And some of his nudes, especially of Charis, who became his wife after his time in Mexico with Modotti, involve the model gazing directly into the camera. I’m not a scholar of his photos by any means, but it seems like he did more of those, and fewer nudes that were truncated, or in submissive sorts of poses, later in life. But Tina Modotti is depicted some with her eyes closed, some crying, some at angles facing away from the camera if memory serves, and then consistently, for a number of years, in his writing as a more or less voiceless presence. She seems like the muse that anchors the gaze, or did his, for awhile.


She’s the image you are but far more—more star-beautiful—and by that I mean mutable—Maria, Joan in “Passion of Joan of Arc,” scintillant with distance, giant, silent on the screen where I see her, leave her, am free from her. Her tears are not real. Yours were.


Remember you trembling and tender like white light on dark water—in the nest of shed clothes we used as a bed—shaking because of making love. I was making pictures in my mind—“I” is a picture-making of the mind—as far from you as film from the true Joan of Arc.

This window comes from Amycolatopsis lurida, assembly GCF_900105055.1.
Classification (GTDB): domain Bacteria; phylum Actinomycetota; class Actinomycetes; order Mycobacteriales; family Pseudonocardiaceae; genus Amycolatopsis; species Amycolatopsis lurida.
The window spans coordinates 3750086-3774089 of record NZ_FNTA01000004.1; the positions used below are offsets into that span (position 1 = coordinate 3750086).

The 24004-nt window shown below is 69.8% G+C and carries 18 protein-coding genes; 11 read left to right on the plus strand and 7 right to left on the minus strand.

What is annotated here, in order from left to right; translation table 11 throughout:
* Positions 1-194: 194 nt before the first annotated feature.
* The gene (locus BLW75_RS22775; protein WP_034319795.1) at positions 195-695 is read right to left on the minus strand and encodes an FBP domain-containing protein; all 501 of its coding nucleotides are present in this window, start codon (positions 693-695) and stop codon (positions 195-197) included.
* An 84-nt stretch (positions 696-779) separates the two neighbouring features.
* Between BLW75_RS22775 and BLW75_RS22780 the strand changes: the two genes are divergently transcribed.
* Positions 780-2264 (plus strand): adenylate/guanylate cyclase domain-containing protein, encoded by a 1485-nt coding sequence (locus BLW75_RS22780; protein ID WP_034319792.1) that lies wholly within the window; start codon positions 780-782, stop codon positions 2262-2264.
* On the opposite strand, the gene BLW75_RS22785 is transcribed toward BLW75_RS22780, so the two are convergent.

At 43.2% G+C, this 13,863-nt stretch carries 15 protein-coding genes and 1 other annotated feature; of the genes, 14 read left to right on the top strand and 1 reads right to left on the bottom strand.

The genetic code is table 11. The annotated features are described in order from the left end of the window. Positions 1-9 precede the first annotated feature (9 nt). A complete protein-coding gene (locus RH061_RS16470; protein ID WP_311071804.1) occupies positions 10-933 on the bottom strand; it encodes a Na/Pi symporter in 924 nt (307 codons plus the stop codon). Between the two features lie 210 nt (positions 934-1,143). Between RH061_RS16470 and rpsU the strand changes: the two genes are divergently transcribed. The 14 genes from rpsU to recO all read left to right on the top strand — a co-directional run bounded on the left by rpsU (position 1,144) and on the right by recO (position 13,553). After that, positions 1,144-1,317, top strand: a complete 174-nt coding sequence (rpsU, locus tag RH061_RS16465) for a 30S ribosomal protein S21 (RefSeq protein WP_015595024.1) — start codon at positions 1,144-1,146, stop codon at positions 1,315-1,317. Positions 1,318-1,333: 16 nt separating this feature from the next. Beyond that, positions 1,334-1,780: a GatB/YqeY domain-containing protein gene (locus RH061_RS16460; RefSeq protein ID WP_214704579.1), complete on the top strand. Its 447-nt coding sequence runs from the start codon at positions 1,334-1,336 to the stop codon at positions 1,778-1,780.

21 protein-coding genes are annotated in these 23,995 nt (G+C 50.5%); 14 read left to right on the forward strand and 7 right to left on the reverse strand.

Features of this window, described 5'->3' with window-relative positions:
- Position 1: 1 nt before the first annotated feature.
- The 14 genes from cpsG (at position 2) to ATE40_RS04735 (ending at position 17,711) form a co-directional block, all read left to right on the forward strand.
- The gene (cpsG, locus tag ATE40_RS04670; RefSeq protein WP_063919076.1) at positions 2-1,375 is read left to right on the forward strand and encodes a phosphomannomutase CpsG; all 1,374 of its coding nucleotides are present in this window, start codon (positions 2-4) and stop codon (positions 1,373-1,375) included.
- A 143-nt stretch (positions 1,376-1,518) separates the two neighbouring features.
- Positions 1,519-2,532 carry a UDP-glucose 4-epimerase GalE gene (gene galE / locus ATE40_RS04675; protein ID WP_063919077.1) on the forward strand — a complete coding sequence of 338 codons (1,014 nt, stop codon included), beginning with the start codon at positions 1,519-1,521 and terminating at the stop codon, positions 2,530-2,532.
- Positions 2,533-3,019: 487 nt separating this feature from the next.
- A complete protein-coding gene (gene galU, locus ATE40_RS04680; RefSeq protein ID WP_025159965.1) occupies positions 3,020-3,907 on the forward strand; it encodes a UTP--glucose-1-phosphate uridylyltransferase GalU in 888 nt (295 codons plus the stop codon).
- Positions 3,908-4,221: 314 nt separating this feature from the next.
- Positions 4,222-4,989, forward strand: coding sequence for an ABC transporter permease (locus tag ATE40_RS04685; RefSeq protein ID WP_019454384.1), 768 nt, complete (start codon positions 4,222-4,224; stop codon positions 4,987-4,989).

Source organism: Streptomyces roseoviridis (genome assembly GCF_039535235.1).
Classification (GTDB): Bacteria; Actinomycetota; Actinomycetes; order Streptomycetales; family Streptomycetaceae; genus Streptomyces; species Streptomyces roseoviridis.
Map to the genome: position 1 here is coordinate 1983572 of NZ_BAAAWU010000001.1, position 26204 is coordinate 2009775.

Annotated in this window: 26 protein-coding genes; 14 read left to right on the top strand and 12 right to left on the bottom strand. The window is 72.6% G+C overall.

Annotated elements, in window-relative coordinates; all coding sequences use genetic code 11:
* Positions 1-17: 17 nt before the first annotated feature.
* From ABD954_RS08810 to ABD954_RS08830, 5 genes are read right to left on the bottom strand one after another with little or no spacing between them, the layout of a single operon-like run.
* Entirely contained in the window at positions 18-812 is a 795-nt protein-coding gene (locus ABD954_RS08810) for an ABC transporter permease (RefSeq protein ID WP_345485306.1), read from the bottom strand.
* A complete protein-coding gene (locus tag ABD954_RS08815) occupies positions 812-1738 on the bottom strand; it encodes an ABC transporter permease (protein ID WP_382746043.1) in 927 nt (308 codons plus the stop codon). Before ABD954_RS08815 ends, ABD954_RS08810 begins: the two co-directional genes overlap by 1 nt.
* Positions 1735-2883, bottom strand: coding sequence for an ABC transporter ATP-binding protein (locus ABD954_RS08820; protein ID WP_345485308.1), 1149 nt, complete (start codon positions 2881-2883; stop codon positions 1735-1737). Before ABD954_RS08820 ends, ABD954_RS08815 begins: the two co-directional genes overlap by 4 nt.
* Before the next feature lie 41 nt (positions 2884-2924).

Look how her tears charge—carve away the dark of her face. Their torture of her makes her eyes shine gray with faith. Look how her power only grows in motion. Remember how you never moved—never moved me.


This view of the muse is linked, but not the same as, the classical one, I think–the muse that speaks, or draws, or writes, through the artist. Instead of providing an external focus for the artist that narrows the world down, and maybe provides an internal compass, this muse uses the artist as a persona, speaking through him or her, drawing some on his or her experience, maybe, but probably mostly those that contribute to the letting go of intellect, and ego, and those sorts of things that get in the spirit’s way. So, Homer asks for the muse to sing, not to help him sing, and lots and lots of other poets have some form of that invocation, somewhere. Milton starts with that, but then uses his elevated state as kind of the grandest of grandstands to complain about his blindness. Shakespeare does something closer to postmodern, at the start of Henry V, where the “O for a muse of fire” comes across more as an acknowledgment that there isn’t one, an “if only there were,” and then the audience is asked to take on that role by imagining a scene that the actions of the play are then imagined in. The muse is whoever the art is aimed at, who helps put the artwork together.